Restraining orders serve to prevent altercations between two or more individuals. In many cases, if you’re already in court proceedings, a judge issues a protective order against one or all parties.
However, an individual can ask to issue a restraining order against another party to get in their heads. If you know that a restraining order has been issued against you, seek legal counsel immediately. A criminal charge is most preventable when you contact a criminal defense attorney to help during the pre-charge process. The sooner you can clear your name from any trouble, the better.
Lawyer for Restraining Orders in Harris County, TX
If you had a restraining order put against you, then you need to seek criminal defense help. The Gonzalez Law Group located in Houston, TX can help you investigate the restraining order and give you legal advice on what to do next.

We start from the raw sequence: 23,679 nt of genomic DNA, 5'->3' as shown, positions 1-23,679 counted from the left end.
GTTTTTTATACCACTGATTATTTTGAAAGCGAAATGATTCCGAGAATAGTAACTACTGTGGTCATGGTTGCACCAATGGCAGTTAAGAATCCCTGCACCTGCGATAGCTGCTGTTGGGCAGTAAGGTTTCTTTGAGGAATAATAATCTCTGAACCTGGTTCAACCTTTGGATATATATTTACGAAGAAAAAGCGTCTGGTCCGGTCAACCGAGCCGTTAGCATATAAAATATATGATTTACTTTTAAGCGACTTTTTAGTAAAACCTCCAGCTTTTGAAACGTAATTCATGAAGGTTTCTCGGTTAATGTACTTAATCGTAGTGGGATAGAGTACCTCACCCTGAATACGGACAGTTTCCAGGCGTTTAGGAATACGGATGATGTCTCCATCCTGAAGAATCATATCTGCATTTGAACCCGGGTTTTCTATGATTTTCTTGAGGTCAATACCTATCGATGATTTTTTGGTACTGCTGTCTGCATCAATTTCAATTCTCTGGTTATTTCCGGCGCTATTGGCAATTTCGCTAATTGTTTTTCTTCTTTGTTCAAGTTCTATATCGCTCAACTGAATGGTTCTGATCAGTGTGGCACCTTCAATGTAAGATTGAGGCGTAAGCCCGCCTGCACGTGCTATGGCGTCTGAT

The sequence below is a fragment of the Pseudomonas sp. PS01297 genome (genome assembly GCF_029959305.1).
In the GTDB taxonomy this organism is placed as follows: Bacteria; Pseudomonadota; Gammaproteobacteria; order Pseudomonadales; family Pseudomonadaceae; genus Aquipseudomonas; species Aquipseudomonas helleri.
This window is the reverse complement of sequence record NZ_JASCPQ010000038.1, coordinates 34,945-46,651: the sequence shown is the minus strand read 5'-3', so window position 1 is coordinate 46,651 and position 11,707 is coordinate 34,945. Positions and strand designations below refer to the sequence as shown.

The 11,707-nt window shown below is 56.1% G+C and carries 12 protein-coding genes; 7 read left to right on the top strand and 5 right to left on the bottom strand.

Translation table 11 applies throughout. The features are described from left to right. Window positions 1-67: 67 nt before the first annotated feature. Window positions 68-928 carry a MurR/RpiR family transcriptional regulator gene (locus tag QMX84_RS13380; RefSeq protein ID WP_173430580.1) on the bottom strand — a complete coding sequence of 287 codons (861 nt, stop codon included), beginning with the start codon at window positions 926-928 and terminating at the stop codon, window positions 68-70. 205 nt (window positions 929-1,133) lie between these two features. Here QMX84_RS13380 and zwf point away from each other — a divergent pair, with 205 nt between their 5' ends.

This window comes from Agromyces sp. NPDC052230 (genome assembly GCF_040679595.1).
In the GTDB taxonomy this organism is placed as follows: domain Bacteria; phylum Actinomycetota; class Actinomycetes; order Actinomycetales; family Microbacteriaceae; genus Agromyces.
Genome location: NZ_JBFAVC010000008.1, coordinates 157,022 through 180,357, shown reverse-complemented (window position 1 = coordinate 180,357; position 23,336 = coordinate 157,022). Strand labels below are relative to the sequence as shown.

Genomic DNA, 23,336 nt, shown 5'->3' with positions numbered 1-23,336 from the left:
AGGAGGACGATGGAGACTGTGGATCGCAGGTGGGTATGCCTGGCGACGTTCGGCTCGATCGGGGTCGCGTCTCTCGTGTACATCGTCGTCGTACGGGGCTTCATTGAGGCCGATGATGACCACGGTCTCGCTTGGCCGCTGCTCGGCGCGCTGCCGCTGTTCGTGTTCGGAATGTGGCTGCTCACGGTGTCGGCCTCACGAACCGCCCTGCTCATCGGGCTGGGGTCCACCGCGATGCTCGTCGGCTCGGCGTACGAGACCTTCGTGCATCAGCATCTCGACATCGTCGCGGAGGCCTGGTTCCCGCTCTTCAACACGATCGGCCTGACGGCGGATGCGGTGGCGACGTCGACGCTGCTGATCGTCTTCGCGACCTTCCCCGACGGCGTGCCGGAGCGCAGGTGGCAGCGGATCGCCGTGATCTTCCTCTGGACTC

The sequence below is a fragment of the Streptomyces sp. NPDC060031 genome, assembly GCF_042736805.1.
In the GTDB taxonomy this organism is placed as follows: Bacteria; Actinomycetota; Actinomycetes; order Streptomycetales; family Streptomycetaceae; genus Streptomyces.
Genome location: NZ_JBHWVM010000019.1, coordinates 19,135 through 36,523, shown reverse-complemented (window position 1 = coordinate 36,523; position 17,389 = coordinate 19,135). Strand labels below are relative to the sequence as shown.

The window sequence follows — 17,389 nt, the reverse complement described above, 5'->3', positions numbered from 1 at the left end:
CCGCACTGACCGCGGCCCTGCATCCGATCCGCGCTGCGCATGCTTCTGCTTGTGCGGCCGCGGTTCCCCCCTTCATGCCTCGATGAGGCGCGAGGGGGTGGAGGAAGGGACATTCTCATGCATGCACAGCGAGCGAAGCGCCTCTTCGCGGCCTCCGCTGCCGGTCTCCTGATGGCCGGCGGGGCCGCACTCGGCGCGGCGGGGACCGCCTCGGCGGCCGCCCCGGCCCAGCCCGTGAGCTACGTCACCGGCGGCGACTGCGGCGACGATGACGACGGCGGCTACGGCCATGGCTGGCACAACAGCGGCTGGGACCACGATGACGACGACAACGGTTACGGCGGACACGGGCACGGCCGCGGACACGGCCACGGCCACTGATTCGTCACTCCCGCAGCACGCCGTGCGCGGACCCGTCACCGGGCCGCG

The Gonzalez Law Group is a family firm with years of experience defending people against charges, including those involving restraining orders. Call (832) 530-4070 to receive a free consultation. The Gonzalez Law Group will sit with you and analyze the whole legal process.
The Gonzalez Law Group is available to clients in the cities of Houston, Galveston, Friendswood, La Porte, Deer Park, Pasadena, Pearland, Baytown, and more.
Overview of Restraining Orders
- Types of Restraining Orders in Texas
- Restraining Order Rules
- Penalties for Violation a Restraining Order
- How to File a Restraining Order
- Additional Resources
Types of Restraining Orders in Texas
The following are the types of restraining orders named under the law in Texas.
Temporary Restraining Orders (TROs)